" whom pertaineth the adoption, the glory, and the covenants, and the giving of the law, and the service of God, and the promises; whose are the fathers, and of whom, as concerning the flesh, Christ came, who is over all, God blessed forever?(Rom. ix. 4.) And even if, by their rejection of Christ, the modern Jews, as a nation, are “cast away,” have they not become, on this very account, as St. Paul shows, “the riches of the world ? "*

If, then, among the nations at large, we find a general preparation for Christ; if in this respect Jesus, as “ God manifest in the flesh,” is proved to be the centre of a new spiritual sphere,

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* In the eleventh chapter of his Epistle to the Romans.

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and “the Desire of all nations,” we shail find among the Hebrews a special preparation, nay, more actual “preludings," as one of the English divines has called them, of his advent and incarnation.* In the sphere of matter, shadows follow realities; in that of religion, they go before them.

Hence the various theophanies, or divine manifestations in human form, granted to the patriarchs, the prophets, and the Jewish people generally, recognized in the New Testament as appearances of the divine Word, or the Messiah. The Jews had the same idea of God, which has · approved itself to the profoundest speculative intellects, Plato, Philo, Anselm, Bacon, Leibnitz, Newton, Kant, Schelling, and Cousin, - namely,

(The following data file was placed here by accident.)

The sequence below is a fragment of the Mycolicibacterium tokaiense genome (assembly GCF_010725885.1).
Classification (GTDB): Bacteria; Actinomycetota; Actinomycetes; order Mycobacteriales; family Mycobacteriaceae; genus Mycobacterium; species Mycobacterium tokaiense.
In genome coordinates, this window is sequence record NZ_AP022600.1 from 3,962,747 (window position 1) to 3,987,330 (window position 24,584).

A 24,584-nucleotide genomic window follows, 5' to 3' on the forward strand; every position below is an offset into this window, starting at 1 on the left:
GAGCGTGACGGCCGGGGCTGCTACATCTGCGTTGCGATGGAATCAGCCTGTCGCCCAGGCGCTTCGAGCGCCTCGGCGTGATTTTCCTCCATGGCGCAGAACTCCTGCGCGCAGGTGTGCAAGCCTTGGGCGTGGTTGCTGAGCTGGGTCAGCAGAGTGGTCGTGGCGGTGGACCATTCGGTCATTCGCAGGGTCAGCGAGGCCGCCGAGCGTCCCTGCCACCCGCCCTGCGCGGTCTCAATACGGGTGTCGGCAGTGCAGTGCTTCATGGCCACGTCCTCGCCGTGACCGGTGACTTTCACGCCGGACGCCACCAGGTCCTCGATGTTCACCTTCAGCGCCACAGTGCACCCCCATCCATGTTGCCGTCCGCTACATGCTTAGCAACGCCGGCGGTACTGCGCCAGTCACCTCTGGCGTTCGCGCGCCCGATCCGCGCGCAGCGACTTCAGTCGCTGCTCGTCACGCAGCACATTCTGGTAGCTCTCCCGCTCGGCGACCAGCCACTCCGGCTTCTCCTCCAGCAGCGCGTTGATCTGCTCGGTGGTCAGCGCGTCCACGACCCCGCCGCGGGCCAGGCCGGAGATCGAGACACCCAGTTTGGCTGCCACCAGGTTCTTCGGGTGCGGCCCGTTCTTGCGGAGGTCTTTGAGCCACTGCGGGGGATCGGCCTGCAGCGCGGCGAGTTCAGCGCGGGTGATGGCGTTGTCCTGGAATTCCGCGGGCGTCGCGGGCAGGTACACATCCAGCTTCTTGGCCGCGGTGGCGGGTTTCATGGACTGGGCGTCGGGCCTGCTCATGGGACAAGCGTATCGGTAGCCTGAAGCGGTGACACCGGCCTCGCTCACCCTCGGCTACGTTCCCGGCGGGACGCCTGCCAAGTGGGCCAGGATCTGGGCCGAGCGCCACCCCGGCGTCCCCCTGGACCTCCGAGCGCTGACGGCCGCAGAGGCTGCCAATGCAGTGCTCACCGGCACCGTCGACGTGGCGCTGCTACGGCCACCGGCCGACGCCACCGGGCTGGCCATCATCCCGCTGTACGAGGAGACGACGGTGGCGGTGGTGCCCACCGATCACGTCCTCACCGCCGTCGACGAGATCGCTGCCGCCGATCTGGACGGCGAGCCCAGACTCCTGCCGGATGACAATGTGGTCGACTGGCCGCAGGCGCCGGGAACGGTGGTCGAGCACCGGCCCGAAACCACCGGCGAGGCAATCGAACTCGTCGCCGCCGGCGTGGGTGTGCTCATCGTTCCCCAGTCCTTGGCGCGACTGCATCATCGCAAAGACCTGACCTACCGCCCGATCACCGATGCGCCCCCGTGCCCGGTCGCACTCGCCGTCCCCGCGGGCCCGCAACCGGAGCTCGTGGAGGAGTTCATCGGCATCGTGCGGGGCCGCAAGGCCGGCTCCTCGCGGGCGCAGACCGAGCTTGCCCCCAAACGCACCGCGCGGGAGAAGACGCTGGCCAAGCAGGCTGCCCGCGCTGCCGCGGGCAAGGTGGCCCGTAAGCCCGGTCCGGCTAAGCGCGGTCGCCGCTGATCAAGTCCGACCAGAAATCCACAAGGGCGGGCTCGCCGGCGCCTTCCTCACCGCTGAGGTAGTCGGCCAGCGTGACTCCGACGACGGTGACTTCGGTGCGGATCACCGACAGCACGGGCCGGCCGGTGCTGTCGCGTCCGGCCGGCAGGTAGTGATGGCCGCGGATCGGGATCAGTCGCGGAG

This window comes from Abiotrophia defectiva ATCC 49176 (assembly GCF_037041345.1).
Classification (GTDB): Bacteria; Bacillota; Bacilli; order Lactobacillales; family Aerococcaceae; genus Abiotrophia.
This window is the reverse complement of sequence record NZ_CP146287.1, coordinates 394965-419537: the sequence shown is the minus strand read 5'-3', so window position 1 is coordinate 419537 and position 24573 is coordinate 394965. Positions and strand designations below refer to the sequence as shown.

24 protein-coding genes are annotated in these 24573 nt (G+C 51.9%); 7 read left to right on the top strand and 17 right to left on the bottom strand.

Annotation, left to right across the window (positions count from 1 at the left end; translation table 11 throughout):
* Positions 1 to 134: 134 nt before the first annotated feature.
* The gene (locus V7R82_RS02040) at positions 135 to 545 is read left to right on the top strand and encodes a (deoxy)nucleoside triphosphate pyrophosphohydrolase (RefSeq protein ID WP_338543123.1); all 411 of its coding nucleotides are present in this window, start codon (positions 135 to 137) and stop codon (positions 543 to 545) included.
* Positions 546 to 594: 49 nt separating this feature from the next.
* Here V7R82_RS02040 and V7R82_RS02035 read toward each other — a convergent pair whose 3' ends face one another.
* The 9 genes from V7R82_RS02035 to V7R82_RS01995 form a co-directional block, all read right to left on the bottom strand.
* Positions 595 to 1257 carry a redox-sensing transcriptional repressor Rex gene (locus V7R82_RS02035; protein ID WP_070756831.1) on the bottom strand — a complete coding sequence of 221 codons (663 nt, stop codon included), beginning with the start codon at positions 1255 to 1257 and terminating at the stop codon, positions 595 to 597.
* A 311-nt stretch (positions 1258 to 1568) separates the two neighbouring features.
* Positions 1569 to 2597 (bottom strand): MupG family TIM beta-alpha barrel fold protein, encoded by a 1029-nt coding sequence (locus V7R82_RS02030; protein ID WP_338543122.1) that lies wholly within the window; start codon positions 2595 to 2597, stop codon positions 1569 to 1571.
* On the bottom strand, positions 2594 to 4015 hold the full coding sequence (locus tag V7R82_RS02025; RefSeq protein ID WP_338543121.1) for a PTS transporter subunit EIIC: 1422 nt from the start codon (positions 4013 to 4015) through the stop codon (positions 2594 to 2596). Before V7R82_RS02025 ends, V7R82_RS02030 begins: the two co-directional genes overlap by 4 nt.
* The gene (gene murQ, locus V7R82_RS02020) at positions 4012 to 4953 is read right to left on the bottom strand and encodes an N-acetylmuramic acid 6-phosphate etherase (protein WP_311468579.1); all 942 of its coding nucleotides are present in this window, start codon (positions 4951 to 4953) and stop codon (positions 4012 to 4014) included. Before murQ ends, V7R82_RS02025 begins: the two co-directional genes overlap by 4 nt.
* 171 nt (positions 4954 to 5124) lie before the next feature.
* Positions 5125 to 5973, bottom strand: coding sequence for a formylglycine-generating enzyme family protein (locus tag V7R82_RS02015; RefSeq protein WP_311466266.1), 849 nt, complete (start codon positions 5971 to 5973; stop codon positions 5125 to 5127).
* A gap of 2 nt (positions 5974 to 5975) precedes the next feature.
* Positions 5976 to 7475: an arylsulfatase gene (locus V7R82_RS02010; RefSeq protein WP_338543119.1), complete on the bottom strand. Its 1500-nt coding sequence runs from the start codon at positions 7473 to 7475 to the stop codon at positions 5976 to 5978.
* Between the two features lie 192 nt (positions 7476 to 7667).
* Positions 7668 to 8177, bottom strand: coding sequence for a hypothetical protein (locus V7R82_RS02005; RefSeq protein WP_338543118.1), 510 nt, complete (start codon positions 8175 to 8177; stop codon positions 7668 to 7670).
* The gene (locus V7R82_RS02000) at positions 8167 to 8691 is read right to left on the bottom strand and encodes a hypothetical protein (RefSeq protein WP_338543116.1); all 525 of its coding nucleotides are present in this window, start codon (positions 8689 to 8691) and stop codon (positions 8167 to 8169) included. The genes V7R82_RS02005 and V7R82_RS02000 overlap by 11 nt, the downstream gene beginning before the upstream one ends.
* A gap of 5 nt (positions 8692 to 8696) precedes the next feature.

, , that the infinite, invisible Jehovah, who is above all things, and yet comprehends all things, can never adequately reveal himself to the finite intellect. All passing into the finite, on his part, must be by limitation. At least, it must so appear to our faculties.

To us, then, God cannot be known in himself, that is, in his infinite, absolute perfection.

He must appear other self, the same, and yet not the same, that is, in some divine Logos, Son, or Messiah, who, as a definite personality, may reveal Him to us in an august, but limited and shaded form.

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* Bishop Bull.

Hence the more eminent Hebrew writers, and among these the apostles John and Paul, ascribe the creation of the world to Christ," by whom are all things,” and “ for whom are all things," and “in whom all things consist.” When God creates, he goes forth, so to speak, into space and time; but this limitation being impossible for an infinite Essence, he must go forth as a Word or Image of himself. Only thus can God be regarded as a conceivable personality. So that the Hebrew notion upon the subject is founded in the very nature of things, and commends itself to every thoughtful mind. It is only thus that God can discover himself to men, only thus that he can enter into personal relations with his creatures. "In the beginning," then, "was

“ the Word, and the Word was with God, and the Word was God.” That is, the Word is the manifested Deity, whether embodied in the outward universe, or incarnated in the person of Jesus Christ. This is that Voice, or Word of God, that appeared to our first parents in the garden of Eden ; that discovered himself to Enoch, walking with him as a friend ; that revealed himself to Abraham, Isaac, and Jacob, as their Elohim, being familiarly known as “the God of Abraham, of Isaac, and of Jacob," appearing to them as a divine or angelic man, often conversing with them, or performing on